38 wheel sets, 21 bikes, 15-hour days, and dreams of a puncture-free Tour of Flanders

'Holy Week' is crunch time for mechanics: 'A perfect Flanders is race without problems, and the win.'

Photo: Keir Plaice/Special to VeloNews

The Tour of Flanders might only last six hours or so, but the work that goes into the race can be counted in days, weeks, and even months.

Sunday’s peloton will count more than 300 riders across the men’s and women’s races, and behind each bike is a small army of mechanics, technical specialists, and other team staffers dedicated exclusively to building out the Flanders-ready rides.

On Saturday afternoon, mechanics across the peloton were busy putting the final touches on wheels, brakes, group sets, and tire pressure before lights out. It’s an early wakeup call Sunday with everything on the line.

The dream Flanders scenario for any mechanic?

“To win,” EF Education-EasyPost mechanic Jacobus Johannes Steyn told VeloNews. “We have a group that’s capable of putting one or two guys up there in the final, then it’s up to them.”

Yet from any mechanic’s perspective, there’s the victory and there’s the bike.

One cannot happen without the other.

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Steyn and two of his colleagues at EF Education-EasyPost know it’s up to them to make sure Mikkel Honoré and Neilson Powless can have the confidence knowing their bike will respond when they hit the Oude Kwaremont.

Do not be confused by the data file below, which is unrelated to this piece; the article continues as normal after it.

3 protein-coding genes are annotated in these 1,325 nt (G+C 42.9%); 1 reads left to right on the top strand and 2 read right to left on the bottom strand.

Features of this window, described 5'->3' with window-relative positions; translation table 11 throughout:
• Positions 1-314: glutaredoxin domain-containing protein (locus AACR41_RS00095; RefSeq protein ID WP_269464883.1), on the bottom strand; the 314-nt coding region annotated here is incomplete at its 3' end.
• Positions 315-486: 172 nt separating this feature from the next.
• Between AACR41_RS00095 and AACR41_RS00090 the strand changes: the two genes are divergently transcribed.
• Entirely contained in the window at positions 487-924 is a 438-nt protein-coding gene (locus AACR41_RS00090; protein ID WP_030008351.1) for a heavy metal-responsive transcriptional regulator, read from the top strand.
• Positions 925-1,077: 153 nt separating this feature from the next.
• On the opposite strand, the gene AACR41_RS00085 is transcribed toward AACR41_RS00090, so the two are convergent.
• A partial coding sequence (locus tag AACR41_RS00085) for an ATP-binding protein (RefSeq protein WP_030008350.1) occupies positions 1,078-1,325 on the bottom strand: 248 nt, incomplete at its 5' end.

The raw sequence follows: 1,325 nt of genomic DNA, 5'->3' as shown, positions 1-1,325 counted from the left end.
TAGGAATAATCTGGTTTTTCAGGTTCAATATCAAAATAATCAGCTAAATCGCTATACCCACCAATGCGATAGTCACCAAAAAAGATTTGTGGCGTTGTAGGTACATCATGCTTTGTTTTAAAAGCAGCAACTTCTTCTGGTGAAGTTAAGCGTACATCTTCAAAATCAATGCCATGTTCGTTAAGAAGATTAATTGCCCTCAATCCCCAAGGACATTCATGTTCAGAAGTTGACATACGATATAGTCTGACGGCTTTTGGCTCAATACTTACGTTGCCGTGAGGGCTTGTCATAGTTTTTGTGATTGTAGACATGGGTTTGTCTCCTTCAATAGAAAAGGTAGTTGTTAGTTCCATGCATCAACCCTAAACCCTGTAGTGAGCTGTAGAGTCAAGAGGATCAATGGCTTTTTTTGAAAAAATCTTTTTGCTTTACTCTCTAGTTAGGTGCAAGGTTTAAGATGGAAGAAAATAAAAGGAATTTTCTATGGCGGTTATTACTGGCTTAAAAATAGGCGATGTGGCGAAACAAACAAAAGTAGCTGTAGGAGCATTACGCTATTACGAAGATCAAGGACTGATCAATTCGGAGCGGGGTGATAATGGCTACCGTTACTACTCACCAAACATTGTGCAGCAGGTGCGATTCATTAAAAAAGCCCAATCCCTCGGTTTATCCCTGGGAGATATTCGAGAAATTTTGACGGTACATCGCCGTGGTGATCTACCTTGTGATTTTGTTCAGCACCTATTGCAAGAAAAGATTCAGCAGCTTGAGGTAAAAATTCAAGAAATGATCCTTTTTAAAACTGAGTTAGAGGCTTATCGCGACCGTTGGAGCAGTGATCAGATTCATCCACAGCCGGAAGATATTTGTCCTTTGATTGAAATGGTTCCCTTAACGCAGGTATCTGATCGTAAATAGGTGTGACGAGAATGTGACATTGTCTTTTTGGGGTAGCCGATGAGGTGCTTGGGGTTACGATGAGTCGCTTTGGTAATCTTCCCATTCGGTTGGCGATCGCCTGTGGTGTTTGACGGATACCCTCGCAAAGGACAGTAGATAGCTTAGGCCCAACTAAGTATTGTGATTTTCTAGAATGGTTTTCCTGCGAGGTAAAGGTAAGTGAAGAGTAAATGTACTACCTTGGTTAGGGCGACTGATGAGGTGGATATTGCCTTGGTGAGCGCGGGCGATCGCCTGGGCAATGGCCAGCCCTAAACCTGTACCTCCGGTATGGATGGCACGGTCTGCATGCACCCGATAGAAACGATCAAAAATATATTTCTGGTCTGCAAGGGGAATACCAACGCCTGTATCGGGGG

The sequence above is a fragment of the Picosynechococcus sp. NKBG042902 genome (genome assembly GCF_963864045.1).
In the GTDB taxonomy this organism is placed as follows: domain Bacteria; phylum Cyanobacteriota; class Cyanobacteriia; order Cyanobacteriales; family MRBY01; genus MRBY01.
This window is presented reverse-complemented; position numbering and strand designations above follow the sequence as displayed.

“Everything can happen during the classics,” Steyn said. “Everything can be 100 percent perfect with the bikes, but you never know what is going to happen.”

Long hours, nerve-wracking race days

Mechanical support during a race can prove decisive, as well as require acrobatic skills. (Gruber Images/VeloNews)

Their hours are long, and their work often makes headlines only when something goes wrong. Yet every top pro knows that a good mechanic is a critical link in being first across the line.

On a good day, one of their riders wins, and on a bad, well, no one likes to remember the bad ones. The worst-case scenario is a mechanical malfunction causing a rider to lose a race.

Their job is to make sure a mechanical failure doesn’t cost the team a chance at victory or a top result.

“If something happens to a bike, we can try to fix it, and change the bike again,” he said matter of factly. “You have to know what you need to do, where to go, what to do.”

Being ready for mishap is just part of the job. For Steyn, the worst-case scenario is one he hopes he never sees.

“It’s a rider in a select group, with no car and we cannot get to them, all the key riders are there, and they have a problem,” Steyn said. “That is a worse, worse scenario for us, because you normally can’t get there with the car. Or the rider will drop back to the peloton and they will have missed the move.”

And the dream scenario? Steyn doesn’t miss a beat.

“A race with no problems, and a victory. That is the best,” he said. “Even without a victory, just a trouble-free day. Does that ever happen in the classics? Ummmm … no.”

A busy, busy period

Locked and loaded, everything is ready for race day. (Keir Plaice/Special to VeloNews)